and i try desperately not to freak out when they blow my mind with their becoming, like the Mayor in the pool. yay you, for handling that so calmly.

kittenpie said...

Those moments when you suddenly see them with a fresh eye, how they are changing, are so heart-stopping, so head-spinning. I noticed just last night, myself, the long, lean legs that last month were short, chubbier, I am certain.

Sayre said...

My boy suddenly has long, long legs. But only if you see them without pants. For some reason, his pants still fit. Perhaps it is just the shape, the more adult shape as opposed to the somewhat pudgy kid-shape.

Mimi said...

Yes, oh god yes. When do their legs get so long? When do they ... stop needing us so much? Is it while I'm blinking?

Missives From Suburbia said...

Raising children is terrifying and beautiful all at once. I was ignorant with my son. I couldn't wait to give birth to him and hold him. Two years and several very scary moments later, I am begging my little girl to STAY IN THE WOMB! It really is the only time you ever know where they are, what they're doing and that they're safe.

Jenn said...

Dumbstruck awe.

Perfect words.

And my near-constant state.

Ahhh, mommy-hood.

Circus Kelli said...

I am dumbstruck with awe just reading this.

Kids sure are something, aren't they?

Cakabaker said...

What a great post. I'm glad The Mayor is ok. Children are fearless that's for sure!
And the fact that you handled it so calmly surely will stay with him when he gets older and has to react to something.

Anonymous said...

As I read your (once again) beautifully written piece, I was reminded of the day my SIL, brother, 2yo niece and myself were swimming in the bay where I lived. My niece stepped into a hole and went under the water. My SIL turned around when I called her (she was closer in the water), picked her up and said 'Look at you, you were swimming!', all with a big smile on her face. A lesson in how to save without causing fear.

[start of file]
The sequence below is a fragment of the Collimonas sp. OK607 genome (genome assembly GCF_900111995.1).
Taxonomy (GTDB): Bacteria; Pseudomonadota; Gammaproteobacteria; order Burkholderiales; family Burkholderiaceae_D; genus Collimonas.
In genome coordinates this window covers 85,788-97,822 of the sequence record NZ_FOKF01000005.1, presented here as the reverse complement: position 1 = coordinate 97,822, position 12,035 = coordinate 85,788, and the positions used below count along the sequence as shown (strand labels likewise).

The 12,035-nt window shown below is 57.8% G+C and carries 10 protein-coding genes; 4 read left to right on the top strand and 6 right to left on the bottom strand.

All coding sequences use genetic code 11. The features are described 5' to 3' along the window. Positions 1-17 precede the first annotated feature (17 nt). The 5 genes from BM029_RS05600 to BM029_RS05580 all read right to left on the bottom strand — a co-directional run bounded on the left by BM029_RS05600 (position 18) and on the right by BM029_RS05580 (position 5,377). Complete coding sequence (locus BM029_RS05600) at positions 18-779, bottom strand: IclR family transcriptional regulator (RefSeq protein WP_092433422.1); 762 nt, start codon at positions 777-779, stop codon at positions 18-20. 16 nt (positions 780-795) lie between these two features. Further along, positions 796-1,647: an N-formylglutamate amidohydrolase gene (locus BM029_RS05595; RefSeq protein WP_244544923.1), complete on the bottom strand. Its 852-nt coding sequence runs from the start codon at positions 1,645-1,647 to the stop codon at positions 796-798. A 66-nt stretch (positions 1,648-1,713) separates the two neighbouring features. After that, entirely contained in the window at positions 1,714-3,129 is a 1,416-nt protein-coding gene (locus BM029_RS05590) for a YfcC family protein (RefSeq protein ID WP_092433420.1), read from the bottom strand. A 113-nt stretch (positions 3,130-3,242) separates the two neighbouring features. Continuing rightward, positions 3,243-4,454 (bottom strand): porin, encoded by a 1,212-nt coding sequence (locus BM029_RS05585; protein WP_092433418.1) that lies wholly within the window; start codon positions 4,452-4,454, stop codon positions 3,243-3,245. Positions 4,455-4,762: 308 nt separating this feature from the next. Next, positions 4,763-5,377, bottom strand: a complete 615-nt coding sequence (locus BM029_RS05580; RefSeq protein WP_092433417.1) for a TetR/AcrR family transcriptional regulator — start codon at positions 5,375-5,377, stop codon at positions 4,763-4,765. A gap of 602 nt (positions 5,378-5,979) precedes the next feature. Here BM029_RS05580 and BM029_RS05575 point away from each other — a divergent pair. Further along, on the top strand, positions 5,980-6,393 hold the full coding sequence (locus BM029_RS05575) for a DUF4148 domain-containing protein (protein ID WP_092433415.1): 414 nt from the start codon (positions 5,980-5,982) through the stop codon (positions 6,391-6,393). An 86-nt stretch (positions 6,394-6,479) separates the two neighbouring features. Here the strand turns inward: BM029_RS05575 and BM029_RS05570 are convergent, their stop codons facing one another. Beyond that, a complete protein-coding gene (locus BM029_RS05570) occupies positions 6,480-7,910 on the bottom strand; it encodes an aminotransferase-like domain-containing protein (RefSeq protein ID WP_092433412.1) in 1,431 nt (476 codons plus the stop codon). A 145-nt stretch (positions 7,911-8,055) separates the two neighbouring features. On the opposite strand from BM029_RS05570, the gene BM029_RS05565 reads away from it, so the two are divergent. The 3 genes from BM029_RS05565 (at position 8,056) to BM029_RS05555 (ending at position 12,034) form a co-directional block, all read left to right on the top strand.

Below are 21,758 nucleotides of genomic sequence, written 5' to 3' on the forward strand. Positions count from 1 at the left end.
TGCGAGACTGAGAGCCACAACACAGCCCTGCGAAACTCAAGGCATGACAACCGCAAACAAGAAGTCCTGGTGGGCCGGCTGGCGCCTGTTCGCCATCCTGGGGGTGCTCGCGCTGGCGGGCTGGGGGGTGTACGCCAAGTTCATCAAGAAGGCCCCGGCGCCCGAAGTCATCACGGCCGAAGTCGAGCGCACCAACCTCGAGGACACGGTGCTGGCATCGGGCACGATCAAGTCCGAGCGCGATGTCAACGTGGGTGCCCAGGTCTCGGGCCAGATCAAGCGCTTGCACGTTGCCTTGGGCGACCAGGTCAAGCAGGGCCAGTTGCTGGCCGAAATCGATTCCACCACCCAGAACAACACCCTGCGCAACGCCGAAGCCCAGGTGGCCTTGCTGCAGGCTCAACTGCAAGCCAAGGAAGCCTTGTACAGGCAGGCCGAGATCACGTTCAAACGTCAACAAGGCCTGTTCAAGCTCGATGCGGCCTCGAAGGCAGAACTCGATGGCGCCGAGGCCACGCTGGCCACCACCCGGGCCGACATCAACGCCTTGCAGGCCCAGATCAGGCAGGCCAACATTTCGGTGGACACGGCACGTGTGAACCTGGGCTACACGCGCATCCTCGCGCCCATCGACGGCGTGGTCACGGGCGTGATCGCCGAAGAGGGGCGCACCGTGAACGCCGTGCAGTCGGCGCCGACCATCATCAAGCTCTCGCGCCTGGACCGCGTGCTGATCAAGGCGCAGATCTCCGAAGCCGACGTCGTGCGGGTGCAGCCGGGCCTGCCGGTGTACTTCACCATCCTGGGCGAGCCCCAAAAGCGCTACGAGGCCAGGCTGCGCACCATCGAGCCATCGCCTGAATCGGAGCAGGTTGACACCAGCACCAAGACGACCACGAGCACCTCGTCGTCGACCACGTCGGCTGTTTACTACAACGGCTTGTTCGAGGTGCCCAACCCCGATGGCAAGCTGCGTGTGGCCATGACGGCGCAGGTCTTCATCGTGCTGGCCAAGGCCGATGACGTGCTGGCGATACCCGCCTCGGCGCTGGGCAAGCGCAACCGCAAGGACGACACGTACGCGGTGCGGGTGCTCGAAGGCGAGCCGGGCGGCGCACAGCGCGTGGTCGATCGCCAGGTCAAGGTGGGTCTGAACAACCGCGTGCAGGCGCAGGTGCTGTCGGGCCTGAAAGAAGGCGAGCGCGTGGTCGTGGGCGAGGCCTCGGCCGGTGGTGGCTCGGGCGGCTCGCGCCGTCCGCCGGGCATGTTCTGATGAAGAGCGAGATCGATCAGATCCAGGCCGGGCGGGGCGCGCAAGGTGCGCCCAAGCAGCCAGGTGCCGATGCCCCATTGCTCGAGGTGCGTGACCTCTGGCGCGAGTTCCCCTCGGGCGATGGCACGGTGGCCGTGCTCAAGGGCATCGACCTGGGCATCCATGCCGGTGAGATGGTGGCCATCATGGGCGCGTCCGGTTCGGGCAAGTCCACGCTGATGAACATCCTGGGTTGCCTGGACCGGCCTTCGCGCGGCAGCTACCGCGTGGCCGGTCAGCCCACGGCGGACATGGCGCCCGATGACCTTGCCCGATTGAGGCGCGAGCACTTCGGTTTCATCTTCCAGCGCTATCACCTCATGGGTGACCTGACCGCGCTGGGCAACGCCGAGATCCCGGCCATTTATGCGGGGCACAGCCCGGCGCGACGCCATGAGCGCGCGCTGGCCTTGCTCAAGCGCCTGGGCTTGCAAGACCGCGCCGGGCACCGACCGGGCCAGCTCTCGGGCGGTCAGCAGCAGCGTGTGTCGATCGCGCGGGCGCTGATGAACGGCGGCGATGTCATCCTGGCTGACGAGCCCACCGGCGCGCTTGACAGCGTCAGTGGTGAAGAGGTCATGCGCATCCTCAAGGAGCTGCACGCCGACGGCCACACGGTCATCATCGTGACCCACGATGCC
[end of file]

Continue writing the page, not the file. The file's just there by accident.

Hope your babies don't do too much growing while you're away.


GoteeMan said...

THAT is amazing... wow.


Helena said...

You write so beautifully!

Kelley said...

Every single day I marvel at how much my kids change and grow.

Amazing creatures.

Someone should write a book or do a study or something...

Little Nut Tree said...

ugh... scary! *shiver*

Good for The Mayor. I would have dissolved.

Mr Farty said...

Beautiful! And a bit scary.

Fairly Odd Mother said...

Nothing is as thrilling to me as watching my kids learning to swim. There is something about the danger mingled with their obvious joy that makes me feel almost giddy with emotion. But, yeah, the danger part, that is very real. Glad The Mayor was just fine.

sugaredharpy said...

Oh my!

My younger son, at around age ONE, just walked down the little steps into the three-foot deep pool and then just kept on "walking" when his head went under. I just stared at him calmly walk into his apparent drowning before swooping an arm over to get him.

I just thought he'd stop!

Momish said...

Very scary! I feel for you. It is scary to watch them grow and blossom and know that no matter how hard you try, so many moments go un-noticed. Not all of them dangerous or life threatening, for sure, but still... knowing all those unattended moment are happening keeps my heart in my throat!

Zip n Tizzy said...

So scary!

But what a wonderful way he turned it around.

You should be proud.

kellypea said...

Resilience personified, right? I haven't been by in a while, and enjoyed what I always have -- your writing. It never fails to help me remember my own boys' childhood and our own tales of firsts and near misses.

Amanda said...

This was stunning.

Ali B. said...

I remember the day I decided I was ready for the big pool and I stepped off into the deep end - the blurry blue above my head, the long arms reaching down to lift me above the water's surface. I learned to swim early, so I couldn't have been older than three at the time. I, like your son, was less frightened than those who rescued me.

Such a precarious world.

"Both of them live in a state of eternal becoming."

I think we all do. At least I hope we do. The other alternative, that we stop becoming, is to depressing to contemplate.